- a feeling of something inside the ball of the foot
Treatment for Morton’s neuroma can include:
- arch support
- icing the area
- orthotic devices
- stopping activities that put pressure on the neuroma
- wearing shoes with a wide toe box
- injections of cortisone or local anesthetics
- surgery, if resistant to other treatments
An ingrown toenail occurs when a person’s nail curves and grows into their skin. Ingrown toenails usually affect the skin at the sides of the nail. Ingrown toenails can be a result of:
- improper trimming
- inherited causes
- improperly sized shoes
- nail problems
Ingrown toenails can cause:
Ingrown toenails can also lead to a person developing an infection in their toe.
If a person has an ingrown toenail, they should see a doctor if they have:
- nerve damage in the foot
- poor circulation
A doctor can then treat them using antibiotics or a minor surgery.
A person without infection, or a high risk medical condition, may treat their ingrown toenail at home. Home treatment for an ingrown toenail involves soaking the toe in warm water and massaging the nail fold.
Metatarsalgia is a condition that causes pain in the ball of a person’s foot. Metatarsalgia generally affects the heads of a person’s second and third metatarsals. The metatarsals are long bones that connect a person’s toes to their ankles. The head of the metatarsals make up the ball of the foot.
Metatarsalgia may be caused by:
- foot abnormalities
- high heels
- standing work
Metatarsalgia can be treated by:
- metatarsal pad insoles
- shoe wear modification
- physical therapy
Freiberg’s disease is a rare condition that generally affects a person’s second or third metatarsal. It is caused by avascular necrosis or osteonecrosis, which is when loss of blood supply leads to bones not receiving enough nourishment.
Freiberg’s disease causes the death of bone tissue due to a lack of blood.
The exact cause of Freiberg’s disease is currently unknown. However, experts believe it is due to a combination of certain genes and environmental factors.
Symptoms of Freiberg’s disease include:
- a limp
- a limited range of motion
- the sensation of walking on something hard, such as a marble
Treatment for Freiberg’s disease can depend on certain factors, such as a person’s age or its severity. Treatment can include:
- modification of activities
- crutches, casts, or shoe inserts
The plantar plate is a thick ligament that attaches the metatarsals to the first bone of the toes. Damage to the plantar plate can lead to a person developing conditions such as:
- synovitis, which is where the connective tissue of a joint becomes swollen
- toe displacement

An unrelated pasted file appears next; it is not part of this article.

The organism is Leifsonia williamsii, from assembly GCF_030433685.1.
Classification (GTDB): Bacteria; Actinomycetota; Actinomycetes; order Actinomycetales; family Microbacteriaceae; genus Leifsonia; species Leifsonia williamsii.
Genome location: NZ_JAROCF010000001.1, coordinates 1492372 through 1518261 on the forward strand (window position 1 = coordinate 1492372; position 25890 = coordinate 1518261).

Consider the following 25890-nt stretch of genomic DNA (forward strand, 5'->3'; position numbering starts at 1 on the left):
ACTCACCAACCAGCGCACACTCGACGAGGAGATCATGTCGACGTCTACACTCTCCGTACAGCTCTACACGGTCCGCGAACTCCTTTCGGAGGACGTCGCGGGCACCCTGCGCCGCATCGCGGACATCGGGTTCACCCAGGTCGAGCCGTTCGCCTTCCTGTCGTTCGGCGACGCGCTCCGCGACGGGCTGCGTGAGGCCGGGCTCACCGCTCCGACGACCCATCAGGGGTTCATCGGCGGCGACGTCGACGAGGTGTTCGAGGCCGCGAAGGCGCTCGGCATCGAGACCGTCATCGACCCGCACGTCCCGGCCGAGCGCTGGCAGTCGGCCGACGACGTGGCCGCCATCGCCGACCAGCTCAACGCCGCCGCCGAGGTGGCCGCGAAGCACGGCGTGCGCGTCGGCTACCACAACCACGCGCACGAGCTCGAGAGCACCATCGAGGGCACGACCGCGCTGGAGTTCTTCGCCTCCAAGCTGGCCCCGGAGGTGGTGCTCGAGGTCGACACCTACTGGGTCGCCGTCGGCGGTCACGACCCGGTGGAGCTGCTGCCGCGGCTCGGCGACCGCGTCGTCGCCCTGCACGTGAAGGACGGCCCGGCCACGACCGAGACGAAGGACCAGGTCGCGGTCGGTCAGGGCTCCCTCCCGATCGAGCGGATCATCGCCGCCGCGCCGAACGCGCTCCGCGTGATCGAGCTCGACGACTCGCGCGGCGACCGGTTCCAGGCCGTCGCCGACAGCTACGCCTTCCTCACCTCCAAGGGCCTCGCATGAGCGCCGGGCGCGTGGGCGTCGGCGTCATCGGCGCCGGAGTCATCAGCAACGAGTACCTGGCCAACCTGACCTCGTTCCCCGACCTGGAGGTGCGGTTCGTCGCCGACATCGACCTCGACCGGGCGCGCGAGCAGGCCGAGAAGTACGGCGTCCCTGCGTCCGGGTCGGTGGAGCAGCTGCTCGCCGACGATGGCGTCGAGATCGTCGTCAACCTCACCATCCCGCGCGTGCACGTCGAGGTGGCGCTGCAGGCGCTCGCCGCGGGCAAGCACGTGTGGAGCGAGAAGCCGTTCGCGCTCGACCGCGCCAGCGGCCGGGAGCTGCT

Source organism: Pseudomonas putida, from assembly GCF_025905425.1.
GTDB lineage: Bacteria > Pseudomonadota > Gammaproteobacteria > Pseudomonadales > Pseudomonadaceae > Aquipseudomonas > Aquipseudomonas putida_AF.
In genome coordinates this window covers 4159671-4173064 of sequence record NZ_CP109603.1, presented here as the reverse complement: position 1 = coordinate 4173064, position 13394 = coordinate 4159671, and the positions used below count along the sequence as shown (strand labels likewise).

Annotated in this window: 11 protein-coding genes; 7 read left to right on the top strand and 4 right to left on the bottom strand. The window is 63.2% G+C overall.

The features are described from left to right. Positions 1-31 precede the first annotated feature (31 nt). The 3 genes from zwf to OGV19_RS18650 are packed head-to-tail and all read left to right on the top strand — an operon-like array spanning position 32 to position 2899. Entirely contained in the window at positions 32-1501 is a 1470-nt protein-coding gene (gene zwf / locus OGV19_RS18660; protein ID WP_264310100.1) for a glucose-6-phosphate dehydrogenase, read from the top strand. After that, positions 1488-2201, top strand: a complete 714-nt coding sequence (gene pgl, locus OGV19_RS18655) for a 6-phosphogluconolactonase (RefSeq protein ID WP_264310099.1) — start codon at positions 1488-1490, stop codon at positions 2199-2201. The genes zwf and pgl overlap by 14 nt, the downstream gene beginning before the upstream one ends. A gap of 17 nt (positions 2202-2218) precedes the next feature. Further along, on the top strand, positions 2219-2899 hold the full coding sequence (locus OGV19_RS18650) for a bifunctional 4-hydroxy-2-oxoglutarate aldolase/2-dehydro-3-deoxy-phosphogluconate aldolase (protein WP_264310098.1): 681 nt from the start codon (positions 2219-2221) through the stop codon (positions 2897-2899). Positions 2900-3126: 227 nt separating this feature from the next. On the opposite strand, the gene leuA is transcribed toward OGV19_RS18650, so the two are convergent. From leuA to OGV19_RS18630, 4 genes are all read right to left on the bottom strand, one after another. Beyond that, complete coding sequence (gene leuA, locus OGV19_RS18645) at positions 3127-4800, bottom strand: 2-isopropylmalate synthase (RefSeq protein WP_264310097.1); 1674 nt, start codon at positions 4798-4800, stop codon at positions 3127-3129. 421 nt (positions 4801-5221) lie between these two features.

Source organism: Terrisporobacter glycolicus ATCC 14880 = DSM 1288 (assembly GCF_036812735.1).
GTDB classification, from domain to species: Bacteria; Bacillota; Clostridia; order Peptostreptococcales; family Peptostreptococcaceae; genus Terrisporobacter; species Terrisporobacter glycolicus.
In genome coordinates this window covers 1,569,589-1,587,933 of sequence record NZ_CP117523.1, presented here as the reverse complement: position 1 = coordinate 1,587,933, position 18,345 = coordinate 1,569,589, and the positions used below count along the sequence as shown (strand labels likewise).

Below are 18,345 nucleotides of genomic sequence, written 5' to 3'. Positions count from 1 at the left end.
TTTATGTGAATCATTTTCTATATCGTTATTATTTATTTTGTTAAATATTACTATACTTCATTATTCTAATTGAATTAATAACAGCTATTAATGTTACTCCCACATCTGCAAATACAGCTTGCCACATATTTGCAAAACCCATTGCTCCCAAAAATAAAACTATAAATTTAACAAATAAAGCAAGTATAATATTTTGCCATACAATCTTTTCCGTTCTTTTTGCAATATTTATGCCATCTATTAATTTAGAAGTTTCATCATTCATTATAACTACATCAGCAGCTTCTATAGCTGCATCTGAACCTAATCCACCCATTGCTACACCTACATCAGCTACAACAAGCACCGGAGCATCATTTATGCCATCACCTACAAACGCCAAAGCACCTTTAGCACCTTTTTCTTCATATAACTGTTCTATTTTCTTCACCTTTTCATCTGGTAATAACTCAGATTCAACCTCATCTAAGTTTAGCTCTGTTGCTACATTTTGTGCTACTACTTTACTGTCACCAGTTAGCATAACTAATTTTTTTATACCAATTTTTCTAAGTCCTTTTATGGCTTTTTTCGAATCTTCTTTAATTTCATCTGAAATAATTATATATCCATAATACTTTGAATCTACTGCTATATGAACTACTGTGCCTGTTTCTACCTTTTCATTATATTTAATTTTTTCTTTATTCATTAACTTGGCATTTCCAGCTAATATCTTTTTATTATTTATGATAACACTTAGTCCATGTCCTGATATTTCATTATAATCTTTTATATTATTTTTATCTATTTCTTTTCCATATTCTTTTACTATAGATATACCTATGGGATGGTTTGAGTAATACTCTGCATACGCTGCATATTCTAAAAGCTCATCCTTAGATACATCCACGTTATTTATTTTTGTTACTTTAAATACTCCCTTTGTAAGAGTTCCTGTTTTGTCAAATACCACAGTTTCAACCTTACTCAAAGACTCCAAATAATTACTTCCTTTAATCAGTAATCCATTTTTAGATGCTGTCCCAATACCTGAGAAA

- subluxation, which is partial dislocation of a joint
- hammertoe, which is when a person’s toe curls downward with the middle joint pointing upward
- crossover toes
- supination, which is where a person’s foot rolls outward when they walk
A doctor can treat a plantar plate injury
- stiff-soled shoes
- gradual weight bearing
- rehabilitation exercises
Occasionally, other health issues can indirectly or directly cause second toe pain, such as:
- Blisters. Ill-fitting footwear can cause blisters, a potential source of the pain.
- Arthritis. This can develop throughout the body and cause second toe pain.
- Diabetes. People with diabetes should check their feet regularly for sores and wounds, which can cause toe pain.
A person can often relieve toe pain from blisters or minor injuries by trying:
- Rest, ice, and elevation. Wrapping an ice pack in a towel and applying it to the injury for 20 minutes at a time can help reduce swelling and pain.
- Medication. NSAIDs, such as ibuprofen, can help reduce inflammation and relieve pain.
- Orthotics. Special insoles or supports can help alleviate second toe pain. These work by correcting any imbalances in the foot.
If home treatments do not cure a person’s toe pain, they should speak with a doctor. The American College of Foot and Ankle Surgeons recommends a person see a doctor if they have:
- an injury
- reduced mobility during certain activities
- discomfort when standing
- an abnormal growth
- changes in the appearance of the foot
It is important to note that people should not soak their feet in water that is too hot. People with neuropathy can develop severe burns, as they are not able to sense the heat. Soaking the feet in water that is too hot can lead to severe scalding or burning, so people should only use warm water.
There are various conditions that can cause a person to have second toe pain. These can range from injuries to certain health conditions.
Although some causes of toe pain can be treated at home, a person should speak with a doctor if they have an injury that requires medical treatment. Toe pain that is not treated can result in a person developing further complications.